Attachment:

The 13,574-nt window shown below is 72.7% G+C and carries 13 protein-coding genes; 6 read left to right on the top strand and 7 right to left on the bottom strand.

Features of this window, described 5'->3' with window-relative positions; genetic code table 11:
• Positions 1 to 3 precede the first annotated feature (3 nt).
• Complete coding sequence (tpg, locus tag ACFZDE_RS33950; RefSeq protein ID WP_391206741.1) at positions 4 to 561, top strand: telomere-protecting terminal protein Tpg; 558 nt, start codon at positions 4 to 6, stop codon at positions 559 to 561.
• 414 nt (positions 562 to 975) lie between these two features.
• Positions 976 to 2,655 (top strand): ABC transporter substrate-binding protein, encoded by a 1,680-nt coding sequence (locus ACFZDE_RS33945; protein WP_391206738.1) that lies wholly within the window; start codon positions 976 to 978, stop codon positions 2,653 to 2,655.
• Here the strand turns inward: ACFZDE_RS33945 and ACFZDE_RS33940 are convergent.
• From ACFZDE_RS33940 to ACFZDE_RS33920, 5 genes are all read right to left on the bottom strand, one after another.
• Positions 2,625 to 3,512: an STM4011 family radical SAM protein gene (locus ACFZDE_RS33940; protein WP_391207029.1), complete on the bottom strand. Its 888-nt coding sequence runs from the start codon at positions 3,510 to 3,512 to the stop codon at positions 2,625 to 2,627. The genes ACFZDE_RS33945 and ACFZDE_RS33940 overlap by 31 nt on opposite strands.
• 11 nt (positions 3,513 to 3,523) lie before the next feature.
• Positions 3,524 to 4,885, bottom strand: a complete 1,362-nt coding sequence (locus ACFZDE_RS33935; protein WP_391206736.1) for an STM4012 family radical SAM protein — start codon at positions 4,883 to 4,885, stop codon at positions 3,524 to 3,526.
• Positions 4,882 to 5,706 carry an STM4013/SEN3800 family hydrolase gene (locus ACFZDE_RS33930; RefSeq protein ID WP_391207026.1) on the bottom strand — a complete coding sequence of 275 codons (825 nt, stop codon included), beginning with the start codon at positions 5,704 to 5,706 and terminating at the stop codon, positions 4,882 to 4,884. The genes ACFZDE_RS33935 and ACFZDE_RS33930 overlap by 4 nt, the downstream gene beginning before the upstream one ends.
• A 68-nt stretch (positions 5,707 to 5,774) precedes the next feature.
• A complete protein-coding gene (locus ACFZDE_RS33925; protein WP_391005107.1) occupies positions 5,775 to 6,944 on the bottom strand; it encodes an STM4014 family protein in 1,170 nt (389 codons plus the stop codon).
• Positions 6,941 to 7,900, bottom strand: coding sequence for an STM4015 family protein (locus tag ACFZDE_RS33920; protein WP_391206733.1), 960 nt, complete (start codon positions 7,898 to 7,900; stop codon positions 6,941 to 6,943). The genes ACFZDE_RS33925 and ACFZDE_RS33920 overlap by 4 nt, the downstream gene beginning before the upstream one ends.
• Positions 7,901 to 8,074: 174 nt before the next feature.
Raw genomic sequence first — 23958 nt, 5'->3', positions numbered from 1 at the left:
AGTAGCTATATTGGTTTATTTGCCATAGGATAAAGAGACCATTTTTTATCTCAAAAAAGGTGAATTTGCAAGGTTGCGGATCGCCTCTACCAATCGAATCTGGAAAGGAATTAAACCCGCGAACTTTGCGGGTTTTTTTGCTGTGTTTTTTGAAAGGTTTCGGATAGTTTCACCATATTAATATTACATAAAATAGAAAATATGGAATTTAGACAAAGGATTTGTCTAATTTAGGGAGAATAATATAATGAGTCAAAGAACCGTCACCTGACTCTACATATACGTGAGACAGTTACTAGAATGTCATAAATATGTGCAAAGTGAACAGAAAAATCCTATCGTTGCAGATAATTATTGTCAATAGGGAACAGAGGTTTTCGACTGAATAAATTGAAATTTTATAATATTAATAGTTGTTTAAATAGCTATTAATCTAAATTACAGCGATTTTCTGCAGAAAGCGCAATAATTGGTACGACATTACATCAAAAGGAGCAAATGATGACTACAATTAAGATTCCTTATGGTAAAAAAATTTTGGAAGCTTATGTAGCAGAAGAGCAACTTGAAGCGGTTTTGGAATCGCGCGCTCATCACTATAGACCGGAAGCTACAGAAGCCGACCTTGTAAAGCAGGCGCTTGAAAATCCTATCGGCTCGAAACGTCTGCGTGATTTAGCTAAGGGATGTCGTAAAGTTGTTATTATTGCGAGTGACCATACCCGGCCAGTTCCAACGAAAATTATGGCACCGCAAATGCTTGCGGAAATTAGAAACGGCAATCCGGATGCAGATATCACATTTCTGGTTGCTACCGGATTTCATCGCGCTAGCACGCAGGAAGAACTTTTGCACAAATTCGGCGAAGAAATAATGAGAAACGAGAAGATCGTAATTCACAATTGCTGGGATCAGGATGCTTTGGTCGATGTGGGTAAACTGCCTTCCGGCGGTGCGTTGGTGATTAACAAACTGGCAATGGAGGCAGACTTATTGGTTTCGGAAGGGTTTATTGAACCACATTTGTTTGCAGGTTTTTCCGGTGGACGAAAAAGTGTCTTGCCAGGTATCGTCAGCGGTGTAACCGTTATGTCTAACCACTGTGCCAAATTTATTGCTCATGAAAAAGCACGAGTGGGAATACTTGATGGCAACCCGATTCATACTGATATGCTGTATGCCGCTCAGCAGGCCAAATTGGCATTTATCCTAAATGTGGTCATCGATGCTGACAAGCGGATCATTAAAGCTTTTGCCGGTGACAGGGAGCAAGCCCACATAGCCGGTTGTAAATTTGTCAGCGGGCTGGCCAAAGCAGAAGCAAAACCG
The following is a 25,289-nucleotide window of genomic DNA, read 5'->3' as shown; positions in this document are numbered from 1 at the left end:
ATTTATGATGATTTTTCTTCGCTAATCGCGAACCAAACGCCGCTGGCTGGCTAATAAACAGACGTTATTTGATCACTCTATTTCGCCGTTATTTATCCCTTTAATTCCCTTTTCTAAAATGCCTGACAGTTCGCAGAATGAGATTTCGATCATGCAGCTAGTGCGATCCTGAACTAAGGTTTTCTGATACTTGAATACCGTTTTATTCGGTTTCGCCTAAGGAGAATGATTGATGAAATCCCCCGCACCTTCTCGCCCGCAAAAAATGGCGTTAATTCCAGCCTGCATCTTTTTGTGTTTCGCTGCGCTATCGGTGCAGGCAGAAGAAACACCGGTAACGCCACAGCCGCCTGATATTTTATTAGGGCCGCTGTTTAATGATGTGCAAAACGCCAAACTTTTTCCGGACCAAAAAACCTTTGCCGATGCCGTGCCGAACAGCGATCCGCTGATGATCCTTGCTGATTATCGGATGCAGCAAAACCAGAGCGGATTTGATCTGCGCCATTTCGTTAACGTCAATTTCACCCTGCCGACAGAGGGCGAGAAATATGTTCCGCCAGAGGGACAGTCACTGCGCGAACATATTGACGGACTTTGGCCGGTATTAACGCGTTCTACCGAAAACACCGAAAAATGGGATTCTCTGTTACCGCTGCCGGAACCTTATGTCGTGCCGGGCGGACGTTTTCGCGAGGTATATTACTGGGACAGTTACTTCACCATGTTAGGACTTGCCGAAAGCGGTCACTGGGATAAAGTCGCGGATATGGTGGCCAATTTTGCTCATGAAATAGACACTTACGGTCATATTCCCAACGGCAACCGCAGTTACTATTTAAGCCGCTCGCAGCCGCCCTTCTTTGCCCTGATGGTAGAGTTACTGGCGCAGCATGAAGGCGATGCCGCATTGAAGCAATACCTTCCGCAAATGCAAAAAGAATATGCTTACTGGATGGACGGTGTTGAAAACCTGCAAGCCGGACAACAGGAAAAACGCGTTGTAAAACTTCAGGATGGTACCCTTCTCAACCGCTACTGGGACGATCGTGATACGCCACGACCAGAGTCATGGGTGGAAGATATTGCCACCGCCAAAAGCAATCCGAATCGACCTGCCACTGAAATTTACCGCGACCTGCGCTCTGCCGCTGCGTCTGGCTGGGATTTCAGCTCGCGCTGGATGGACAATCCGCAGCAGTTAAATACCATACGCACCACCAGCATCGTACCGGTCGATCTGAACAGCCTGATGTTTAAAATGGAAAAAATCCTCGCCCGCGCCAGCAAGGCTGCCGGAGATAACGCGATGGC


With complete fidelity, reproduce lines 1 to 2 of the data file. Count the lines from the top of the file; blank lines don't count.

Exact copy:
The 13,574-nt window shown below is 72.7% G+C and carries 13 protein-coding genes; 6 read left to right on the top strand and 7 right to left on the bottom strand.

Features of this window, described 5'->3' with window-relative positions; genetic code table 11: